Military News Highlights: December 21, 2010

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For Brain-Injured Soldiers, Top Quality Care From a Philanthropist, not the Pentagon

The primary health care plan for our active duty force, called TRICARE will not provide “cognitive rehabilitation therapy” (CRT) for treatment of traumatic brain injuries (TBI) because the treatment is “still unproven.”  Project Share, a charity based out of the Shepard Center for Brain and Spinal Cord Injury in Atlanta is singularly focused on assisting brain-damaged soldiers – their efforts, to serve as a model for the Department of Defense and provide CRT as a means to close the gap created by TRICARE and military hospitals that lack the expertise and staff to treat complex TBI injuries, are falling on deaf ears. 

The 2007 ECRI Assessment on Cognitive Rehabilitation for Traumatic Brain Injury report provides specific details on CRT costs and benefits.  CRT is not some hokey-incense burning-meditation protocol – it’s a proven therapy that our servicemembers need access to.

 Admitting that CRT is timely and oftentimes complex, the former Home Depot executive and philanthropist Bernie Marcus and founder of Project Share makes the compelling case that our servicemembers that are grievously wounded and affected by TBI deserve only the best treatment and options.    SFTT agrees!

NATO fails to deliver half of trainers promised for Afghanistan

The trap door out of Afghanistan is supposedly lined with the premise that the Afghan National Security Forces will stand up beginning in 2011 and begin to assume increasingly more security responsibilities – the trap door is the US/NATO exit plan.   But the required effort to make this possible will cost $6 billion per year in perpetuity and require a host of trainers and equipment resources – problem is, that by the end of 2010 NATO can only provide half of the required trainers.  Making matters worse is the ad hoc nature of the training effort and programs and the lack of accountability of ensuring training standards are being met – most startling is that Kabul (NATO) “is still discovering training programs operating around the country that headquarters commanders did not know existed.”   Can you imagine that?  A critical training mission staffed at 50% with a $6 billion tab and training programs that no one knows exists?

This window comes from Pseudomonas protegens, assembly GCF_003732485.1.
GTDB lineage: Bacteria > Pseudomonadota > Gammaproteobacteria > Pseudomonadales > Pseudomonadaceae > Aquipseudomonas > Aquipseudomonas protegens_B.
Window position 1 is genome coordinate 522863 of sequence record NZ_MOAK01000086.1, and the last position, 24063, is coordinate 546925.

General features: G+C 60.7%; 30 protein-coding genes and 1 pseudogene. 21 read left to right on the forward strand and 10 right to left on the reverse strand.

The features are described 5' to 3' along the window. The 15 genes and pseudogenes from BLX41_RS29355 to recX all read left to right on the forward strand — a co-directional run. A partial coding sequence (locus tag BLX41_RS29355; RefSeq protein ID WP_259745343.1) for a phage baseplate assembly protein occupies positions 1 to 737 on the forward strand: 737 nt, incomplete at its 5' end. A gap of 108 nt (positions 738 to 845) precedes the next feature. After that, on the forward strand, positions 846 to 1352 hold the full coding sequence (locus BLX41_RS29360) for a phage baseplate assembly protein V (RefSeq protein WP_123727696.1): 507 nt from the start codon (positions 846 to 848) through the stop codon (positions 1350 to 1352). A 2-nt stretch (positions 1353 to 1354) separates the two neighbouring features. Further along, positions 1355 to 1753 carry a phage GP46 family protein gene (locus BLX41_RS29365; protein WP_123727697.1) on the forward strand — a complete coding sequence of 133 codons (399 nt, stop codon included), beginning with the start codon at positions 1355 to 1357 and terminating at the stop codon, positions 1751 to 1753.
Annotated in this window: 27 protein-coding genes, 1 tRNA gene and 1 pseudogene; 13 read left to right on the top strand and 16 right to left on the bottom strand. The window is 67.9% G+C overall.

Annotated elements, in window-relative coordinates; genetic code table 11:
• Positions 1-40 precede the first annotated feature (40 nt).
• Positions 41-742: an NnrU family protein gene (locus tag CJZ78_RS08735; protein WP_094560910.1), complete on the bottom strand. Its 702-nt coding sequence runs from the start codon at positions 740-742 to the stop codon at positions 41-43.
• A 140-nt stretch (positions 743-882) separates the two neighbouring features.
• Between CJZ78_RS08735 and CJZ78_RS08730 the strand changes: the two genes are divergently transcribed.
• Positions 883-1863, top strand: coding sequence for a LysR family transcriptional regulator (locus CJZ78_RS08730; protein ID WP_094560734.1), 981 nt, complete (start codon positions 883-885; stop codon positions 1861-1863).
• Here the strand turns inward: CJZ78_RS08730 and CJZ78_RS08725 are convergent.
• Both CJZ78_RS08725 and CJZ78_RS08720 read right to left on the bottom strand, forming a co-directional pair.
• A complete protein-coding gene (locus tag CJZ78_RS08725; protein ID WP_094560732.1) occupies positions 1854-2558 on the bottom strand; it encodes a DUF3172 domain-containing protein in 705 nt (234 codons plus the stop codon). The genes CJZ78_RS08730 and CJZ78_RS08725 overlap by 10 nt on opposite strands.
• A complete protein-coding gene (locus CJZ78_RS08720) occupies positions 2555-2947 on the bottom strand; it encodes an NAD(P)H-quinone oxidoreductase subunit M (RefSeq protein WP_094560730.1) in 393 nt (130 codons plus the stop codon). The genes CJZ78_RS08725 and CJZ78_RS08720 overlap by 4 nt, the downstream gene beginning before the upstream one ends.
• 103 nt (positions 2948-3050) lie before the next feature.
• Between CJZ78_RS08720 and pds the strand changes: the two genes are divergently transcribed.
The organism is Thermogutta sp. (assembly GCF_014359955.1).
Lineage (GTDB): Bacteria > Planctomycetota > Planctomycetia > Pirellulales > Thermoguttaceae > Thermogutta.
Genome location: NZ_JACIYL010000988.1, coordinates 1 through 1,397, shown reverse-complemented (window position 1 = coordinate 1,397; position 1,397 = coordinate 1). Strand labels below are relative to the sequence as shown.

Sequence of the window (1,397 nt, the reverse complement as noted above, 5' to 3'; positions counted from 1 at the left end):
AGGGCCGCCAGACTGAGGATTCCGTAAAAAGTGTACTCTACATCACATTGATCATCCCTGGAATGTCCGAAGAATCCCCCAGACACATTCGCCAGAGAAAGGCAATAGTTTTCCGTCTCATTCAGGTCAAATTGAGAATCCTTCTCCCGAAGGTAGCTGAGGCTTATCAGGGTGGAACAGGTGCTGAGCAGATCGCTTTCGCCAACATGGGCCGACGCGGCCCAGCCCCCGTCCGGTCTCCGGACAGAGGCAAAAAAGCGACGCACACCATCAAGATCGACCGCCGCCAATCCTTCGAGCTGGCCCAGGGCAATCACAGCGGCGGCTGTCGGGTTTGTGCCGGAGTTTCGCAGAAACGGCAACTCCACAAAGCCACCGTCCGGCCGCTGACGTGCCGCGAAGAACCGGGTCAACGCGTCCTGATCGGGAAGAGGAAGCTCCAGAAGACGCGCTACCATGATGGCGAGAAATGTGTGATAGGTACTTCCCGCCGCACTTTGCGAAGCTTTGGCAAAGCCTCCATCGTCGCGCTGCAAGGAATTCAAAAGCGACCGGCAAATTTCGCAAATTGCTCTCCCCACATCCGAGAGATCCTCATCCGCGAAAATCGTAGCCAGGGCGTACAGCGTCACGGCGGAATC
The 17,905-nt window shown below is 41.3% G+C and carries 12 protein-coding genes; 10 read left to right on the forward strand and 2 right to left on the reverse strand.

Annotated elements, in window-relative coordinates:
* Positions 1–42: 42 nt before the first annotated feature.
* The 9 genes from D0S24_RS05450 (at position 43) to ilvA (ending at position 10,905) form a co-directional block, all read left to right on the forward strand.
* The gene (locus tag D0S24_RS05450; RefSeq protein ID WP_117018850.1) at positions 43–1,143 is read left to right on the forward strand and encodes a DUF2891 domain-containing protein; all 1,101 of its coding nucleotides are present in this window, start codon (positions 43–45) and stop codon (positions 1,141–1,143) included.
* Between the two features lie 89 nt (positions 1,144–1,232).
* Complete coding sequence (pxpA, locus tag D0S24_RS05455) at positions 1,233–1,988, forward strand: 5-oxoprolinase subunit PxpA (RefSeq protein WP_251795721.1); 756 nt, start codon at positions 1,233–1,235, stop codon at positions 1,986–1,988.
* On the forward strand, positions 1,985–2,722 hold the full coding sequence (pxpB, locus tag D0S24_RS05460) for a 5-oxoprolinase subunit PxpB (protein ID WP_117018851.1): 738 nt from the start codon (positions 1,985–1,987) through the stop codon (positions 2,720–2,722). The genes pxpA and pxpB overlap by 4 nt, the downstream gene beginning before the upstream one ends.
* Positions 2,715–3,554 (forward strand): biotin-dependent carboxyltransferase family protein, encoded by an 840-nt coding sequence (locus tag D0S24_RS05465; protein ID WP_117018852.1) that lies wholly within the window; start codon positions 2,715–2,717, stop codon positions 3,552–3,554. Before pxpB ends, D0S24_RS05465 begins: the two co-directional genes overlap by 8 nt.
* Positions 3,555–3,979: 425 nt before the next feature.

25,000 Soldiers headed to Afghanistan in 2011

 The roster of units deploying to Afghanistan are as follows:

  •  I Corps Headquarters, Joint Base Lewis-McChord, Wash.
  • 159th Combat Aviation Brigade, 101st Airborne Division, Fort Campbell, Ky.
  • 82nd Airborne Combat Aviation Brigade, 82nd Airborne Division, Fort Bragg, N.C.
  • 3rd Infantry Brigade Combat Team, 1st Infantry Division, Fort Knox, Ky.
  • 3rd Infantry Brigade Combat Team, 25th Infantry Division, Schofield Barracks, Hawaii
  • 1st Infantry Brigade Combat Team, 25th Infantry Division, Fort Wainwright, Alaska
  • 3rd Infantry Brigade Combat Team, 10th Mountain Division, Fort Drum, N.Y.
  • 2nd Infantry Brigade Combat Team, 4th Infantry Division, Fort Carson, Colo.
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